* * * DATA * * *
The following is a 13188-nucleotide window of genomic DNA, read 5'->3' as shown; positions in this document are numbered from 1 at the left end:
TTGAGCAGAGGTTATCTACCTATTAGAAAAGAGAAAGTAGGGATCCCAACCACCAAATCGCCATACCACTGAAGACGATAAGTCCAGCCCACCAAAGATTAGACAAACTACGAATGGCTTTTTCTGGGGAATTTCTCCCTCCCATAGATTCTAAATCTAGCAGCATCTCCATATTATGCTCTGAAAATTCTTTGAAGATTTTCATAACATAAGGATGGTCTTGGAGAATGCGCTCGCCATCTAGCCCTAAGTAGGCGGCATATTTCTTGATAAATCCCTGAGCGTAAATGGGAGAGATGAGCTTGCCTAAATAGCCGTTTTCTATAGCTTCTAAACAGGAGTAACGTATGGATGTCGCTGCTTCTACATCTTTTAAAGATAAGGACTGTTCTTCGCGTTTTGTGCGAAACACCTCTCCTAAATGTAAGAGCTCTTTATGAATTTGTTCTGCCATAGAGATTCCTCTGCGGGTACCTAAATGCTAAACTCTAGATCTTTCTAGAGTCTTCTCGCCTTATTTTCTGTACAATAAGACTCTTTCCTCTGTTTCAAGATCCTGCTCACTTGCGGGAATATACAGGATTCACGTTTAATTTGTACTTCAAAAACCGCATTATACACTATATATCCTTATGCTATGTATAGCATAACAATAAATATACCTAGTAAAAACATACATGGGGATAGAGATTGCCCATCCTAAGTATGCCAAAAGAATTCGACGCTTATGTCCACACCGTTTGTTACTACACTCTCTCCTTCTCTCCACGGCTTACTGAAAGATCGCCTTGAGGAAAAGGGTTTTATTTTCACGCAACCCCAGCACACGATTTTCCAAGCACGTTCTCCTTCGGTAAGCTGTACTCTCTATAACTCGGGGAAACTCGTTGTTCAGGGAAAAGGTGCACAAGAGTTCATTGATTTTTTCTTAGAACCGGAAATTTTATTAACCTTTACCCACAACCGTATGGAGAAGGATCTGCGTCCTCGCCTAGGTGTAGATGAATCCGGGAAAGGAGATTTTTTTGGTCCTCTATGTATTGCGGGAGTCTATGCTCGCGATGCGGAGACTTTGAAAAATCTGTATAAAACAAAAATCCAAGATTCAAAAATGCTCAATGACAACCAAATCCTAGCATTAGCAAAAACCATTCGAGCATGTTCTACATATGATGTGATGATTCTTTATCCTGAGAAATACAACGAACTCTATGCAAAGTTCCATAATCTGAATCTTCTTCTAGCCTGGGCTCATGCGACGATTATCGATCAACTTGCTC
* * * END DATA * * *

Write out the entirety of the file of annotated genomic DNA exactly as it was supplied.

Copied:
The following is a 13188-nucleotide window of genomic DNA, read 5'->3' as shown; positions in this document are numbered from 1 at the left end:
TTGAGCAGAGGTTATCTACCTATTAGAAAAGAGAAAGTAGGGATCCCAACCACCAAATCGCCATACCACTGAAGACGATAAGTCCAGCCCACCAAAGATTAGACAAACTACGAATGGCTTTTTCTGGGGAATTTCTCCCTCCCATAGATTCTAAATCTAGCAGCATCTCCATATTATGCTCTGAAAATTCTTTGAAGATTTTCATAACATAAGGATGGTCTTGGAGAATGCGCTCGCCATCTAGCCCTAAGTAGGCGGCATATTTCTTGATAAATCCCTGAGCGTAAATGGGAGAGATGAGCTTGCCTAAATAGCCGTTTTCTATAGCTTCTAAACAGGAGTAACGTATGGATGTCGCTGCTTCTACATCTTTTAAAGATAAGGACTGTTCTTCGCGTTTTGTGCGAAACACCTCTCCTAAATGTAAGAGCTCTTTATGAATTTGTTCTGCCATAGAGATTCCTCTGCGGGTACCTAAATGCTAAACTCTAGATCTTTCTAGAGTCTTCTCGCCTTATTTTCTGTACAATAAGACTCTTTCCTCTGTTTCAAGATCCTGCTCACTTGCGGGAATATACAGGATTCACGTTTAATTTGTACTTCAAAAACCGCATTATACACTATATATCCTTATGCTATGTATAGCATAACAATAAATATACCTAGTAAAAACATACATGGGGATAGAGATTGCCCATCCTAAGTATGCCAAAAGAATTCGACGCTTATGTCCACACCGTTTGTTACTACACTCTCTCCTTCTCTCCACGGCTTACTGAAAGATCGCCTTGAGGAAAAGGGTTTTATTTTCACGCAACCCCAGCACACGATTTTCCAAGCACGTTCTCCTTCGGTAAGCTGTACTCTCTATAACTCGGGGAAACTCGTTGTTCAGGGAAAAGGTGCACAAGAGTTCATTGATTTTTTCTTAGAACCGGAAATTTTATTAACCTTTACCCACAACCGTATGGAGAAGGATCTGCGTCCTCGCCTAGGTGTAGATGAATCCGGGAAAGGAGATTTTTTTGGTCCTCTATGTATTGCGGGAGTCTATGCTCGCGATGCGGAGACTTTGAAAAATCTGTATAAAACAAAAATCCAAGATTCAAAAATGCTCAATGACAACCAAATCCTAGCATTAGCAAAAACCATTCGAGCATGTTCTACATATGATGTGATGATTCTTTATCCTGAGAAATACAACGAACTCTATGCAAAGTTCCATAATCTGAATCTTCTTCTAGCCTGGGCTCATGCGACGATTATCGATCAACTTGCTC